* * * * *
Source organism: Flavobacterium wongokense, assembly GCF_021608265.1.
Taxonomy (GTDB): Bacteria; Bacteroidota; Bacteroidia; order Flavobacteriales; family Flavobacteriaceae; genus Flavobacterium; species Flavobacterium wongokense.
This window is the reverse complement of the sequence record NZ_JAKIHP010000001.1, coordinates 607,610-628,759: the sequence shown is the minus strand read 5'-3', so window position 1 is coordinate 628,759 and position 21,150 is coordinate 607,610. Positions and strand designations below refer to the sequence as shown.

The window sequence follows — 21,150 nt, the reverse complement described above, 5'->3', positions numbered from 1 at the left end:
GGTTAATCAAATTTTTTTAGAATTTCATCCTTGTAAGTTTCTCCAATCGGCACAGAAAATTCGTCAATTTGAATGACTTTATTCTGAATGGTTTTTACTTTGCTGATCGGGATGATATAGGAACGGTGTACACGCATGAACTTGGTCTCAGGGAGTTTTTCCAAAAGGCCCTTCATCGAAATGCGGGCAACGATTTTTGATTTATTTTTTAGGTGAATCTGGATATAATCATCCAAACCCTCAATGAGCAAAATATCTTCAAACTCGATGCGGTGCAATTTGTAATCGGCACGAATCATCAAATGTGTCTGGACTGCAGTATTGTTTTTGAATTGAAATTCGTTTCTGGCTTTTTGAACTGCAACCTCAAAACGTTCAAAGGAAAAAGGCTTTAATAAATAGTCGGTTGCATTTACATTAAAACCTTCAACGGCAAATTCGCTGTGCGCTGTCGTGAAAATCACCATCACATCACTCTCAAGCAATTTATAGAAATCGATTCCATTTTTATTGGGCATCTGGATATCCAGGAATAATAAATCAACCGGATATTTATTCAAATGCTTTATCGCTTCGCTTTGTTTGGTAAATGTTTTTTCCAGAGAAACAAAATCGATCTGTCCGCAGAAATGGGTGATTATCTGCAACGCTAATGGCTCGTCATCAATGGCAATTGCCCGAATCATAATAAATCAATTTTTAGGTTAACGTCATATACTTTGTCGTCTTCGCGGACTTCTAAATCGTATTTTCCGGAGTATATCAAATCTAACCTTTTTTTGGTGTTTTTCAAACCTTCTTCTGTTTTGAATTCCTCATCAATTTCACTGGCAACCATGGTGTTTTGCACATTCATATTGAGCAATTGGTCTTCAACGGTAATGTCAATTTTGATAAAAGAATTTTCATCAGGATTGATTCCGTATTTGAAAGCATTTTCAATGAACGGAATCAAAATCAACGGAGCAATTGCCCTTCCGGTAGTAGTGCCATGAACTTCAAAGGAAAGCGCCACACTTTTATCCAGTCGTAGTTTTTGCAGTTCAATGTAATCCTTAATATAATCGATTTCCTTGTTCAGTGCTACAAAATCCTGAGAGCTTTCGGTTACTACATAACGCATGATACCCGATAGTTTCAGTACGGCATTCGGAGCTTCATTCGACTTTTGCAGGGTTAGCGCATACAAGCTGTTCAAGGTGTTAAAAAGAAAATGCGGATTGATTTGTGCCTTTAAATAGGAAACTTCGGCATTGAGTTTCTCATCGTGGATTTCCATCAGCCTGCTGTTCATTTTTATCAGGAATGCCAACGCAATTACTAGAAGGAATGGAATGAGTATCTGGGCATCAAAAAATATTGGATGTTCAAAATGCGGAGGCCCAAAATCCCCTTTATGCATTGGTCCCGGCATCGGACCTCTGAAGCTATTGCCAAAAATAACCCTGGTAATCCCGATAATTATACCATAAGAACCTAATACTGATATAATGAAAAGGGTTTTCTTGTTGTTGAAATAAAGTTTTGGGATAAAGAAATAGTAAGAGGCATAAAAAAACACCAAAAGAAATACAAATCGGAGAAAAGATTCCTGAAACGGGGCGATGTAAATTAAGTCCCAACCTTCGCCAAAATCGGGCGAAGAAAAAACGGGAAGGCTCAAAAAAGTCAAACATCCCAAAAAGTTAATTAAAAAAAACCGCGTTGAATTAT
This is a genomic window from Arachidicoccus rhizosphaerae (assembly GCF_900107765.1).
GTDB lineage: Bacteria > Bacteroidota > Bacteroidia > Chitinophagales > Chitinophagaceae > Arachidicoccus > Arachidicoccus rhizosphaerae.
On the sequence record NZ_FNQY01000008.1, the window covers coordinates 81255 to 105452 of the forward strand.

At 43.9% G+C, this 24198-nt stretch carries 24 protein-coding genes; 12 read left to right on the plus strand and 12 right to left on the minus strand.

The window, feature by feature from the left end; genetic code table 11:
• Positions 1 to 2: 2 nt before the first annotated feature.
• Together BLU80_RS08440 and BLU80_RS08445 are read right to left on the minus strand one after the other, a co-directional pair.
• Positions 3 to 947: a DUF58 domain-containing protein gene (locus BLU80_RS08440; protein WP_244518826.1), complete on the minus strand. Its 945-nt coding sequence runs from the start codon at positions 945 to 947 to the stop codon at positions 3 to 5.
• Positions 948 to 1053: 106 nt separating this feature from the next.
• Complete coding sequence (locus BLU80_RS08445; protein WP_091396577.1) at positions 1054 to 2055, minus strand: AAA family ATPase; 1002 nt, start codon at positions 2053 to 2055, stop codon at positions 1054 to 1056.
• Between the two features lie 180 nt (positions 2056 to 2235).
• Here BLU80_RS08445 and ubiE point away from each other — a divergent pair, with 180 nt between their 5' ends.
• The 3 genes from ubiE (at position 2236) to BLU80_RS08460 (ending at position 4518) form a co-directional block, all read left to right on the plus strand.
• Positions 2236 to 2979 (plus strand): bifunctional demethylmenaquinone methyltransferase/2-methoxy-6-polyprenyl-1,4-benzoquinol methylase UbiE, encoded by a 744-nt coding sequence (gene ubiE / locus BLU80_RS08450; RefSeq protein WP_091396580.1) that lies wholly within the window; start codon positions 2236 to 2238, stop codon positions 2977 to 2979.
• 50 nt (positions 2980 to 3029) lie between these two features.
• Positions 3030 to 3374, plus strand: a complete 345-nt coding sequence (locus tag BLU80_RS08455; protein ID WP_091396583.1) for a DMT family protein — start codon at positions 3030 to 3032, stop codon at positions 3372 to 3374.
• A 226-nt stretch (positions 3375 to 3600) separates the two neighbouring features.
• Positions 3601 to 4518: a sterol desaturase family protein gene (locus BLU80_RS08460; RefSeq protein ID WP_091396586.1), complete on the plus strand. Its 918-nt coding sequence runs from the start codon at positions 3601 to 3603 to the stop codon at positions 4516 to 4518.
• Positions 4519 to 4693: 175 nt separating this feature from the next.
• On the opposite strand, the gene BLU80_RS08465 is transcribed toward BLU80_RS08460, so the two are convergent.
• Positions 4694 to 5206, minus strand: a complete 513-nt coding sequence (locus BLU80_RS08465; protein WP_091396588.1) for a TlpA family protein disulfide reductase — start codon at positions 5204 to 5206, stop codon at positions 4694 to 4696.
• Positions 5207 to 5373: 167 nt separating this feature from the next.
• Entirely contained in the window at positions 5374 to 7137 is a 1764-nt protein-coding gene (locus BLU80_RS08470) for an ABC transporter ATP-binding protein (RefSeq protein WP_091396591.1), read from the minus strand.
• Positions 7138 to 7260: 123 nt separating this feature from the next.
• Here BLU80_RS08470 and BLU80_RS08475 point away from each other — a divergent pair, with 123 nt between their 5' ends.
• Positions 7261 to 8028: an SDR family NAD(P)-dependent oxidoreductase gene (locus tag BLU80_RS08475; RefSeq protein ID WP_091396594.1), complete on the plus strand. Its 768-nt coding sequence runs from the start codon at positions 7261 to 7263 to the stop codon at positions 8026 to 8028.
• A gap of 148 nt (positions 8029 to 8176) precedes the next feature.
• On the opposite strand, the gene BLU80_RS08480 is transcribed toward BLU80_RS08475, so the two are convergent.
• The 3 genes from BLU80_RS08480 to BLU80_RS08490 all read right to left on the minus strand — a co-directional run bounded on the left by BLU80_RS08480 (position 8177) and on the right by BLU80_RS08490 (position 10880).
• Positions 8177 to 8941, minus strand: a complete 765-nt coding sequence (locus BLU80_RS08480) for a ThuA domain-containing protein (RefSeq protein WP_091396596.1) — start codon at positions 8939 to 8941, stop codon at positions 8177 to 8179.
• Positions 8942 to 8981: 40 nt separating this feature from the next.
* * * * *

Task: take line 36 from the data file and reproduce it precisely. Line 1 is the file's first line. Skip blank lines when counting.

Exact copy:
• Positions 8942 to 8981: 40 nt separating this feature from the next.